economic activities applies not only to voting control of the least 60 percent of whose capital is Filipino-owned. Applying
corporation, but also to the beneficial ownership of the corporation. uniformly the 60-40 ownership requirement in favor of Filipino
To repeat, we held: citizens to each class of shares, regardless of differences in voting
rights, privileges and restrictions, guarantees effective Filipino
Mere legal title is insufficient to meet the 60 percent Filipino-owned control of public utilities, as mandated by the Constitution.
"capital" required in the Constitution. Full beneficial ownership of 60
percent of the outstanding capital stock, coupled with 60 percent of Moreover, such uniform application to each class of shares insures
the voting rights, is required. The legal and beneficial ownership of that the "controlling interest" in public utilities always lies in the
60 percent of the outstanding capital stock must rest in the hands of hands of Filipino citizens. This addresses and extinguishes
Filipino nationals in accordance with the constitutional mandate. Pangilinans worry that foreigners, owning most of the non-voting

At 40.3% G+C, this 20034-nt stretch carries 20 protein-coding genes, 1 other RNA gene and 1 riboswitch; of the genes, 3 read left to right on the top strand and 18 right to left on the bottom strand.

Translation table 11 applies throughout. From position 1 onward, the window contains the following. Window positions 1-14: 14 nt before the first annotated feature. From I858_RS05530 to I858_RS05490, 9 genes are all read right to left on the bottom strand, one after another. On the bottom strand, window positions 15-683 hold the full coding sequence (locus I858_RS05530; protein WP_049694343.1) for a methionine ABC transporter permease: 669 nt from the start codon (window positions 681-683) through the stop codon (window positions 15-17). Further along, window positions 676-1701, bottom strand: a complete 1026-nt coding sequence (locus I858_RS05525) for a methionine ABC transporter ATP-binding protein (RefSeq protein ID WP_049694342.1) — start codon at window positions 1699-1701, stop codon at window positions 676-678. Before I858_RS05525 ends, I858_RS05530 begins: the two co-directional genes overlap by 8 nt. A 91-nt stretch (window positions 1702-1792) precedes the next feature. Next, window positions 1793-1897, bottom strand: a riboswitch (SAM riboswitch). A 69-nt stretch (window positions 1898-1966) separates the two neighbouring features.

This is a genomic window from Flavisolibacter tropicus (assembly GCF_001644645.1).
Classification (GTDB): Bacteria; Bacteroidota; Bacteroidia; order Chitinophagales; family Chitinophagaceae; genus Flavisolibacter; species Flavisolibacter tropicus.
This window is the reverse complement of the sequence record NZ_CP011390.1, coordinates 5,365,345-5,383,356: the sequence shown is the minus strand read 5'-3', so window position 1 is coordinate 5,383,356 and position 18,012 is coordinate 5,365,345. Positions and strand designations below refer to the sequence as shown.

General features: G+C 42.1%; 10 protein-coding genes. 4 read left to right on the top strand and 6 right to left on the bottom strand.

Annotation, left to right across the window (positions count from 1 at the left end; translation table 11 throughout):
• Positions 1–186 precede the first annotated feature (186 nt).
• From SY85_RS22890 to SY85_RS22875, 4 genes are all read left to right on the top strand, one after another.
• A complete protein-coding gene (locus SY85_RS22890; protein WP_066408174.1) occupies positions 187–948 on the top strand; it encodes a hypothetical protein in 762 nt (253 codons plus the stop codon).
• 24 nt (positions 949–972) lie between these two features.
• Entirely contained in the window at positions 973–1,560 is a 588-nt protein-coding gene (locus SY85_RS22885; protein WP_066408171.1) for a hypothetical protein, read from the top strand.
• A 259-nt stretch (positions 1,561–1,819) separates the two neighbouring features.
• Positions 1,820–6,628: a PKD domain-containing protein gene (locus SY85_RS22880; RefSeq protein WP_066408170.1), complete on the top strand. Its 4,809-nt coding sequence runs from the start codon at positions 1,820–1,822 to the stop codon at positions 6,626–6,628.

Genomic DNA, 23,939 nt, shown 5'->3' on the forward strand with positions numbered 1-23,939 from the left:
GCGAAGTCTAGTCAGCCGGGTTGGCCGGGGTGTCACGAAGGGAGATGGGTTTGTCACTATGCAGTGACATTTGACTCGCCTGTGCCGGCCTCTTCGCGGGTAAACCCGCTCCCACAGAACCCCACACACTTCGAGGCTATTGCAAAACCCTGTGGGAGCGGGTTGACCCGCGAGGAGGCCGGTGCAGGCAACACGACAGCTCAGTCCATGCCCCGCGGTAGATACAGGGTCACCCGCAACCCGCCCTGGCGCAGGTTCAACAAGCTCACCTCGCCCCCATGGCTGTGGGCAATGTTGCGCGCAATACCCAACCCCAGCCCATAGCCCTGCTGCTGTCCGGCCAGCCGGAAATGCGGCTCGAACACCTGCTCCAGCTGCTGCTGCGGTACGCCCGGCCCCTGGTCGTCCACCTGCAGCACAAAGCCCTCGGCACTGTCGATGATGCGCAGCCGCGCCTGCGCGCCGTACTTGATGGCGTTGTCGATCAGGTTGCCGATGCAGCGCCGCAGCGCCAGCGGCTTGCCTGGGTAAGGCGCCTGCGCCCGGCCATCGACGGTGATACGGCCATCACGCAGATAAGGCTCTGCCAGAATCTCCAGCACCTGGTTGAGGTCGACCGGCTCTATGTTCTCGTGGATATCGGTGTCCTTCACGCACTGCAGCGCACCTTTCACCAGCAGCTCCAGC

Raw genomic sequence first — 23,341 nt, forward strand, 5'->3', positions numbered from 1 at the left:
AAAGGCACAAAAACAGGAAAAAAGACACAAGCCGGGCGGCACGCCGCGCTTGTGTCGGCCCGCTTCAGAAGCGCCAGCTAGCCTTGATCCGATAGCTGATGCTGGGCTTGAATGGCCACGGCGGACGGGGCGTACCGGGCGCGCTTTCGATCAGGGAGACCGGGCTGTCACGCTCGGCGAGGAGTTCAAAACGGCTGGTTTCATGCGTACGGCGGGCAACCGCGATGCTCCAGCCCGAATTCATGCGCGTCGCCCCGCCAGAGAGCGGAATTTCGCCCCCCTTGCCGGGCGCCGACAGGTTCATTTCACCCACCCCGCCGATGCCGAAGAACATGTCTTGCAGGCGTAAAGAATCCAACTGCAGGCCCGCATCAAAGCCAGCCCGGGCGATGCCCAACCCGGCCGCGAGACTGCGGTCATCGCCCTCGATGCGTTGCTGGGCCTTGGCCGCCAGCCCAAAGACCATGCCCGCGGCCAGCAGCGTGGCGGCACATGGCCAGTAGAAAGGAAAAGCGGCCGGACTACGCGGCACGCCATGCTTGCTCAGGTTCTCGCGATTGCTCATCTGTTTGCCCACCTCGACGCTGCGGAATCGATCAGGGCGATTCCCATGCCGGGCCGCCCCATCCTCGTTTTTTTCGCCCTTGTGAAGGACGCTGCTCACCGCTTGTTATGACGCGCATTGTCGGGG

Otherwise, the corporation is "considered as non-Philippine shares, will exercise greater control over fundamental corporate
national[s]." (Emphasis supplied) matters requiring two-thirds or majority vote of all shareholders.

This is consistent with Section 3 of the FIA which provides that VI.
where 100% of the capital stock is held by "a trustee of funds for Intent of the framers of the Constitution
pension or other employee retirement or separation benefits," the
trustee is a Philippine national if "at least sixty percent (60%) of the While Justice Velasco quoted in his Dissenting Opinion38 a portion of
fund will accrue to the benefit of Philippine nationals." Likewise, the deliberations of the Constitutional Commission to support his
Section 1(b) of the Implementing Rules of the FIA provides that "for claim that the term "capital" refers to the total outstanding shares of
stocks to be deemed owned and held by Philippine citizens or stock, whether voting or non-voting, the following excerpts of the
Philippine nationals, mere legal title is not enough to meet the deliberations reveal otherwise. It is clear from the following
required Filipino equity. Full beneficial ownership of the stocks, exchange that the term "capital" refers to controlling interest of a
coupled with appropriate voting rights, is essential." corporation, thus: